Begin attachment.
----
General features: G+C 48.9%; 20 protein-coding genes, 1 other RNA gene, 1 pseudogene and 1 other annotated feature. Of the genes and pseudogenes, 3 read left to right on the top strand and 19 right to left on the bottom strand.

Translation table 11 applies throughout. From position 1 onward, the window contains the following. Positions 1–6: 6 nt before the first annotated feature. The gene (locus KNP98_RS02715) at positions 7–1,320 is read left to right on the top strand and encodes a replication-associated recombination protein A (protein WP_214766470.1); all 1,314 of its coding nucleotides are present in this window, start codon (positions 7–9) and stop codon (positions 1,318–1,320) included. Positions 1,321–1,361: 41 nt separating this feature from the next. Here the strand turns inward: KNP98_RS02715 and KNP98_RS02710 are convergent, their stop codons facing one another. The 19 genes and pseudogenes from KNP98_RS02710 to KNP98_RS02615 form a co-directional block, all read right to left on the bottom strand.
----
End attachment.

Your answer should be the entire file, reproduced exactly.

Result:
General features: G+C 48.9%; 20 protein-coding genes, 1 other RNA gene, 1 pseudogene and 1 other annotated feature. Of the genes and pseudogenes, 3 read left to right on the top strand and 19 right to left on the bottom strand.

Translation table 11 applies throughout. From position 1 onward, the window contains the following. Positions 1–6: 6 nt before the first annotated feature. The gene (locus KNP98_RS02715) at positions 7–1,320 is read left to right on the top strand and encodes a replication-associated recombination protein A (protein WP_214766470.1); all 1,314 of its coding nucleotides are present in this window, start codon (positions 7–9) and stop codon (positions 1,318–1,320) included. Positions 1,321–1,361: 41 nt separating this feature from the next. Here the strand turns inward: KNP98_RS02715 and KNP98_RS02710 are convergent, their stop codons facing one another. The 19 genes and pseudogenes from KNP98_RS02710 to KNP98_RS02615 form a co-directional block, all read right to left on the bottom strand.